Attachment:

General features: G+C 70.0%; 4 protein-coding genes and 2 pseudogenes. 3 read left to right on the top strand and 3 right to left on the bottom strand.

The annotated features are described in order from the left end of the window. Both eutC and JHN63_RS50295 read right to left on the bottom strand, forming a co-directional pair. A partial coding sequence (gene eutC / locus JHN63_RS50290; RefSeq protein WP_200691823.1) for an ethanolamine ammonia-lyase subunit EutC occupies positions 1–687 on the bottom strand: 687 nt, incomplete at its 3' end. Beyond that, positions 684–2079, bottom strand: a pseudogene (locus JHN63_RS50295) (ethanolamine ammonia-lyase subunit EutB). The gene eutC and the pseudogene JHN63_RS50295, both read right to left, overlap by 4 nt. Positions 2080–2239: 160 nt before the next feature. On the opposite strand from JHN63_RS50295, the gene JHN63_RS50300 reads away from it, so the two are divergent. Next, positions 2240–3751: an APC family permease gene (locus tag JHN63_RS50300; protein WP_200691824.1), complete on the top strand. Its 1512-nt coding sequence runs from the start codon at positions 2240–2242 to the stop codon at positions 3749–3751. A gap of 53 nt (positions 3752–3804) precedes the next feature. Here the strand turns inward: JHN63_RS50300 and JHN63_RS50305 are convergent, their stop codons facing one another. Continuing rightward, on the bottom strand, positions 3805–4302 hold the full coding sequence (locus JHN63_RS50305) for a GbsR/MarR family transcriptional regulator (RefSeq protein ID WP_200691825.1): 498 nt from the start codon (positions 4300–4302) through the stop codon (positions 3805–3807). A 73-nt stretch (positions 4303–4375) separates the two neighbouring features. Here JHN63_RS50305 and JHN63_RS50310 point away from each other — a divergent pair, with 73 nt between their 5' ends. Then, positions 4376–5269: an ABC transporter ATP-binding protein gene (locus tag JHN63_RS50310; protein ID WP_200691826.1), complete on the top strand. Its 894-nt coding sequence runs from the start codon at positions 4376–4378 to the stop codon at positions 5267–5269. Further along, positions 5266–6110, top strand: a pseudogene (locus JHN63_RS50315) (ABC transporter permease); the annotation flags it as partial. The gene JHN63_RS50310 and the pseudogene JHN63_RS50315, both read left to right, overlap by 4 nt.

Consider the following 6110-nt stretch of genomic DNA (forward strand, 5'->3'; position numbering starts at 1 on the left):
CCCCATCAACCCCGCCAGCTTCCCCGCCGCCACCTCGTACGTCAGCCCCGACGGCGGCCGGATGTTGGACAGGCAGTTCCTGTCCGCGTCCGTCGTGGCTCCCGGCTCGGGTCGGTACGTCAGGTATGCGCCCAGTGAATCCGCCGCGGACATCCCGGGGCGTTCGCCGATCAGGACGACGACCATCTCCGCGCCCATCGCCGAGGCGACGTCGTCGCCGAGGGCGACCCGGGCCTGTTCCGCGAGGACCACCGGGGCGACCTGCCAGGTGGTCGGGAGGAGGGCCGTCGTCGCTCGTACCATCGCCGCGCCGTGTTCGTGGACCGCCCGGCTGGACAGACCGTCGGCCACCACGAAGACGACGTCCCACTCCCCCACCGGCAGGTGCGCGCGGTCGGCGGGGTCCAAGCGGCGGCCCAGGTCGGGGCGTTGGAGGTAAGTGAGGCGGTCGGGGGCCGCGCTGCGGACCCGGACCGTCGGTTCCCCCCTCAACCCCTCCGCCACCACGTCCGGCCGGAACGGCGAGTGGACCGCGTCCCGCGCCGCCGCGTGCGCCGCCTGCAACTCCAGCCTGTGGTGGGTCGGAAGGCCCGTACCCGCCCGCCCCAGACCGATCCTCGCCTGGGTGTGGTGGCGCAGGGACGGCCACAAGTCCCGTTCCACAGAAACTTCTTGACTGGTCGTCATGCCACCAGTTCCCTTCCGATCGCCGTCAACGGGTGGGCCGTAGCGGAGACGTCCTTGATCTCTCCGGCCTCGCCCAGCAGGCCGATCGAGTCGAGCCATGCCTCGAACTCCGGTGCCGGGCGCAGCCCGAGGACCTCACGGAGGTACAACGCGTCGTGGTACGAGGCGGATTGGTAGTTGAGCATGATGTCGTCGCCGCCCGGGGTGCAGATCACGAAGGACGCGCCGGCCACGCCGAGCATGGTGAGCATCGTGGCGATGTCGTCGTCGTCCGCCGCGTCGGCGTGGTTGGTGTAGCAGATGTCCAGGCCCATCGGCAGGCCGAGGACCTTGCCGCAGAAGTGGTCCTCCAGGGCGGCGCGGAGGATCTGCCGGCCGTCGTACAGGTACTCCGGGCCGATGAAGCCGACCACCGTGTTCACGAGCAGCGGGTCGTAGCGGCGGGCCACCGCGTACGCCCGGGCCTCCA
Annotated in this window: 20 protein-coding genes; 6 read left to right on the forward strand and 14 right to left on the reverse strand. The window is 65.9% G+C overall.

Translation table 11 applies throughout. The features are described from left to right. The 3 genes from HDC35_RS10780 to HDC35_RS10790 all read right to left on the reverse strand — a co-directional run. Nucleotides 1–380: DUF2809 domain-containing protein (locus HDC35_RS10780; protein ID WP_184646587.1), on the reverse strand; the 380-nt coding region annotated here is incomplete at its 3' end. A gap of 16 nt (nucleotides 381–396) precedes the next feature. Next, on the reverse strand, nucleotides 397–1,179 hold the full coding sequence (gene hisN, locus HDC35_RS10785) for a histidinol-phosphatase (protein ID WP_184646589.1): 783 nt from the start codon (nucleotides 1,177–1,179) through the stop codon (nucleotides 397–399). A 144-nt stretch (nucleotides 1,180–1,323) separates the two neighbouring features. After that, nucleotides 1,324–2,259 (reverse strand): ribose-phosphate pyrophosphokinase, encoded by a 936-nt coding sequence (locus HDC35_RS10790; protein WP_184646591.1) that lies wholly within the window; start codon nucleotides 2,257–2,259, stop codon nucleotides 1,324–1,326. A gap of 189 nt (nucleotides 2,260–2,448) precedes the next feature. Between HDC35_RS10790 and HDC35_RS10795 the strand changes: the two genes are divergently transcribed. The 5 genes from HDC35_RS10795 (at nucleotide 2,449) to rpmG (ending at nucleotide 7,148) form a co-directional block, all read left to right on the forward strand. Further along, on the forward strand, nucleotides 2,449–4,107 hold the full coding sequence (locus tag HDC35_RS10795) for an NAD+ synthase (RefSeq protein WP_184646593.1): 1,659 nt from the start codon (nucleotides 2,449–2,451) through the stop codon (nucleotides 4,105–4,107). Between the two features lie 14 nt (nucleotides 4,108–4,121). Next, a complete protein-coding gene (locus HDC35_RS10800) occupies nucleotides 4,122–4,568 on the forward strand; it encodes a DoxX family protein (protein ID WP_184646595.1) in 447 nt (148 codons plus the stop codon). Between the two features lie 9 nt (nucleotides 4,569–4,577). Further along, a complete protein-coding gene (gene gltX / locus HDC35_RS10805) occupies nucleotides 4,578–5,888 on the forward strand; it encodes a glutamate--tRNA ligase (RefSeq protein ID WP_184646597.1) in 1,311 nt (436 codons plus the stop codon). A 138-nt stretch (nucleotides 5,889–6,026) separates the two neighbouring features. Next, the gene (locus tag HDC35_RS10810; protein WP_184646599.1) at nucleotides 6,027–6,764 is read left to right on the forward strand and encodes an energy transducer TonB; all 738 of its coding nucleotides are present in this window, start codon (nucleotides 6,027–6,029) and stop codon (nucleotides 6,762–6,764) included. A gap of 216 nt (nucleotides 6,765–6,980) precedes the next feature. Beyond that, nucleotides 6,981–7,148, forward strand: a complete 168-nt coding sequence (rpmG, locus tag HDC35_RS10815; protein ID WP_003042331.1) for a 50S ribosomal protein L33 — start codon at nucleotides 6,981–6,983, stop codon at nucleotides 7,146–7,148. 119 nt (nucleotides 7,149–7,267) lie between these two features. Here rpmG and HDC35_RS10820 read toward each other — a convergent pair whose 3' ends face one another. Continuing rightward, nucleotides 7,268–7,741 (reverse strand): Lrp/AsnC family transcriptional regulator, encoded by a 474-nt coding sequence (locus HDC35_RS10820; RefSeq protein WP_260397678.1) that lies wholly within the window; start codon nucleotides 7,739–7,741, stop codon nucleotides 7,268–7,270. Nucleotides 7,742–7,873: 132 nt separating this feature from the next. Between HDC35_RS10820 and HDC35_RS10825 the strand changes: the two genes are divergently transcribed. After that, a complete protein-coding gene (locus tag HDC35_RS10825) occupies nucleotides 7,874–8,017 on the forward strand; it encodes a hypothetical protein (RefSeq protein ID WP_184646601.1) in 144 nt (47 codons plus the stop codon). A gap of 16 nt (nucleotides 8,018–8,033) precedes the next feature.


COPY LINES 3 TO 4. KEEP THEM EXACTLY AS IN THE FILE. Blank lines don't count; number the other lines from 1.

Consider the following 6110-nt stretch of genomic DNA (forward strand, 5'->3'; position numbering starts at 1 on the left):
CCCCATCAACCCCGCCAGCTTCCCCGCCGCCACCTCGTACGTCAGCCCCGACGGCGGCCGGATGTTGGACAGGCAGTTCCTGTCCGCGTCCGTCGTGGCTCCCGGCTCGGGTCGGTACGTCAGGTATGCGCCCAGTGAATCCGCCGCGGACATCCCGGGGCGTTCGCCGATCAGGACGACGACCATCTCCGCGCCCATCGCCGAGGCGACGTCGTCGCCGAGGGCGACCCGGGCCTGTTCCGCGAGGACCACCGGGGCGACCTGCCAGGTGGTCGGGAGGAGGGCCGTCGTCGCTCGTACCATCGCCGCGCCGTGTTCGTGGACCGCCCGGCTGGACAGACCGTCGGCCACCACGAAGACGACGTCCCACTCCCCCACCGGCAGGTGCGCGCGGTCGGCGGGGTCCAAGCGGCGGCCCAGGTCGGGGCGTTGGAGGTAAGTGAGGCGGTCGGGGGCCGCGCTGCGGACCCGGACCGTCGGTTCCCCCCTCAACCCCTCCGCCACCACGTCCGGCCGGAACGGCGAGTGGACCGCGTCCCGCGCCGCCGCGTGCGCCGCCTGCAACTCCAGCCTGTGGTGGGTCGGAAGGCCCGTACCCGCCCGCCCCAGACCGATCCTCGCCTGGGTGTGGTGGCGCAGGGACGGCCACAAGTCCCGTTCCACAGAAACTTCTTGACTGGTCGTCATGCCACCAGTTCCCTTCCGATCGCCGTCAACGGGTGGGCCGTAGCGGAGACGTCCTTGATCTCTCCGGCCTCGCCCAGCAGGCCGATCGAGTCGAGCCATGCCTCGAACTCCGGTGCCGGGCGCAGCCCGAGGACCTCACGGAGGTACAACGCGTCGTGGTACGAGGCGGATTGGTAGTTGAGCATGATGTCGTCGCCGCCCGGGGTGCAGATCACGAAGGACGCGCCGGCCACGCCGAGCATGGTGAGCATCGTGGCGATGTCGTCGTCGTCCGCCGCGTCGGCGTGGTTGGTGTAGCAGATGTCCAGGCCCATCGGCAGGCCGAGGACCTTGCCGCAGAAGTGGTCCTCCAGGGCGGCGCGGAGGATCTGCCGGCCGTCGTACAGGTACTCCGGGCCGATGAAGCCGACCACCGTGTTCACGAGCAGCGGGTCGTAGCGGCGGGCCACCGCGTACGCCCGGGCCTCCA